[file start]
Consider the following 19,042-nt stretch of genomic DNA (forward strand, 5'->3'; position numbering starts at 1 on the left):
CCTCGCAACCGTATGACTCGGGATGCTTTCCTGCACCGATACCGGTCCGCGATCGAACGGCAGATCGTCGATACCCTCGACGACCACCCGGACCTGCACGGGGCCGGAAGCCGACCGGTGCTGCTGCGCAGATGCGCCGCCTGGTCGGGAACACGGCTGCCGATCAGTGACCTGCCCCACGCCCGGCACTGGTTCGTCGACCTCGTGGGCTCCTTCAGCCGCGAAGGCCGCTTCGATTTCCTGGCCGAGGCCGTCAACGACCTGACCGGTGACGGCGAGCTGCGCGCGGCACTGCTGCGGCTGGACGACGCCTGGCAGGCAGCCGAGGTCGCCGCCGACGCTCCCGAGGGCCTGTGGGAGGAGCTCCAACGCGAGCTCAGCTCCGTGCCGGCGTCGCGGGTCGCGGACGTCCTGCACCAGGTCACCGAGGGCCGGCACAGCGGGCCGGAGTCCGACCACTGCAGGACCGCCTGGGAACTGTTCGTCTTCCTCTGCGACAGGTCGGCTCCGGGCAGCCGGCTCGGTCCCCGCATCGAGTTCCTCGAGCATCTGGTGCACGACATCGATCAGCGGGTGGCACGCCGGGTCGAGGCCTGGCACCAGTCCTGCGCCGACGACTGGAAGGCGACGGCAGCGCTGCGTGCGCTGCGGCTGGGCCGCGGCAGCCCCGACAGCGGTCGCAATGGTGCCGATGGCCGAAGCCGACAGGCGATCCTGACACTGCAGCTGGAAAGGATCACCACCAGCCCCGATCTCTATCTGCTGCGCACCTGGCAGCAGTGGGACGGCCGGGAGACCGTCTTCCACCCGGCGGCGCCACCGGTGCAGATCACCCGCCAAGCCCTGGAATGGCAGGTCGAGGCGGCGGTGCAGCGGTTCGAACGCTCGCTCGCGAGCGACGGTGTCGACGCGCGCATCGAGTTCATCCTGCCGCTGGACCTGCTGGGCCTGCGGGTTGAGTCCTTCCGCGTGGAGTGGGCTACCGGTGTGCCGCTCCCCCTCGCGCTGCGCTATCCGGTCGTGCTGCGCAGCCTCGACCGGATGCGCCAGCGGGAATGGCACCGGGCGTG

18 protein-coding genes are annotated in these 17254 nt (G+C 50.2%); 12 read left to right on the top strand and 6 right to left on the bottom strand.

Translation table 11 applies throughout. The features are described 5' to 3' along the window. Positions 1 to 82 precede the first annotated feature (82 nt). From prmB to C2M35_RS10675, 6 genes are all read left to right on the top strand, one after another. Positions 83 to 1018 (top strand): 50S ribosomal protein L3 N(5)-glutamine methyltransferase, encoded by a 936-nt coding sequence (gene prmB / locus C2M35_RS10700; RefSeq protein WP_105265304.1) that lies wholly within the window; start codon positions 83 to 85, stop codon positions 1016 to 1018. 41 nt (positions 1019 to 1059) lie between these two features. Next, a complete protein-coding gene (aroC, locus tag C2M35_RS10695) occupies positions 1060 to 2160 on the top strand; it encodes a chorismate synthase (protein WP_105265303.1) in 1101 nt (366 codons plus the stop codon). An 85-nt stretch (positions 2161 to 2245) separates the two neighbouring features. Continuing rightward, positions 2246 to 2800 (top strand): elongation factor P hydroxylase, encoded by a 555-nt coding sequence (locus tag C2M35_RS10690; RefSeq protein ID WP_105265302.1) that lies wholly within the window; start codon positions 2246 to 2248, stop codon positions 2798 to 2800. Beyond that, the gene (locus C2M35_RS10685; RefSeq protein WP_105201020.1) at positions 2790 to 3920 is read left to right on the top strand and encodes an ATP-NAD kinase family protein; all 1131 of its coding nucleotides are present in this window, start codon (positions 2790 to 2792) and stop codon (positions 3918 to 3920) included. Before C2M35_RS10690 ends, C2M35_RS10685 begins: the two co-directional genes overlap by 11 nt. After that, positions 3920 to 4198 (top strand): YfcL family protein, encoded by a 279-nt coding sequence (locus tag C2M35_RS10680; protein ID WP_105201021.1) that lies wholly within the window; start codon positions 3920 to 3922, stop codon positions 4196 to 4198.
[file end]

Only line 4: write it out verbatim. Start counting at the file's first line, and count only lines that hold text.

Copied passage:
Translation table 11 applies throughout. The features are described 5' to 3' along the window. Positions 1 to 82 precede the first annotated feature (82 nt). From prmB to C2M35_RS10675, 6 genes are all read left to right on the top strand, one after another. Positions 83 to 1018 (top strand): 50S ribosomal protein L3 N(5)-glutamine methyltransferase, encoded by a 936-nt coding sequence (gene prmB / locus C2M35_RS10700; RefSeq protein WP_105265304.1) that lies wholly within the window; start codon positions 83 to 85, stop codon positions 1016 to 1018. 41 nt (positions 1019 to 1059) lie between these two features. Next, a complete protein-coding gene (aroC, locus tag C2M35_RS10695) occupies positions 1060 to 2160 on the top strand; it encodes a chorismate synthase (protein WP_105265303.1) in 1101 nt (366 codons plus the stop codon). An 85-nt stretch (positions 2161 to 2245) separates the two neighbouring features. Continuing rightward, positions 2246 to 2800 (top strand): elongation factor P hydroxylase, encoded by a 555-nt coding sequence (locus tag C2M35_RS10690; RefSeq protein ID WP_105265302.1) that lies wholly within the window; start codon positions 2246 to 2248, stop codon positions 2798 to 2800. Beyond that, the gene (locus C2M35_RS10685; RefSeq protein WP_105201020.1) at positions 2790 to 3920 is read left to right on the top strand and encodes an ATP-NAD kinase family protein; all 1131 of its coding nucleotides are present in this window, start codon (positions 2790 to 2792) and stop codon (positions 3918 to 3920) included. Before C2M35_RS10690 ends, C2M35_RS10685 begins: the two co-directional genes overlap by 11 nt. After that, positions 3920 to 4198 (top strand): YfcL family protein, encoded by a 279-nt coding sequence (locus tag C2M35_RS10680; protein ID WP_105201021.1) that lies wholly within the window; start codon positions 3920 to 3922, stop codon positions 4196 to 4198.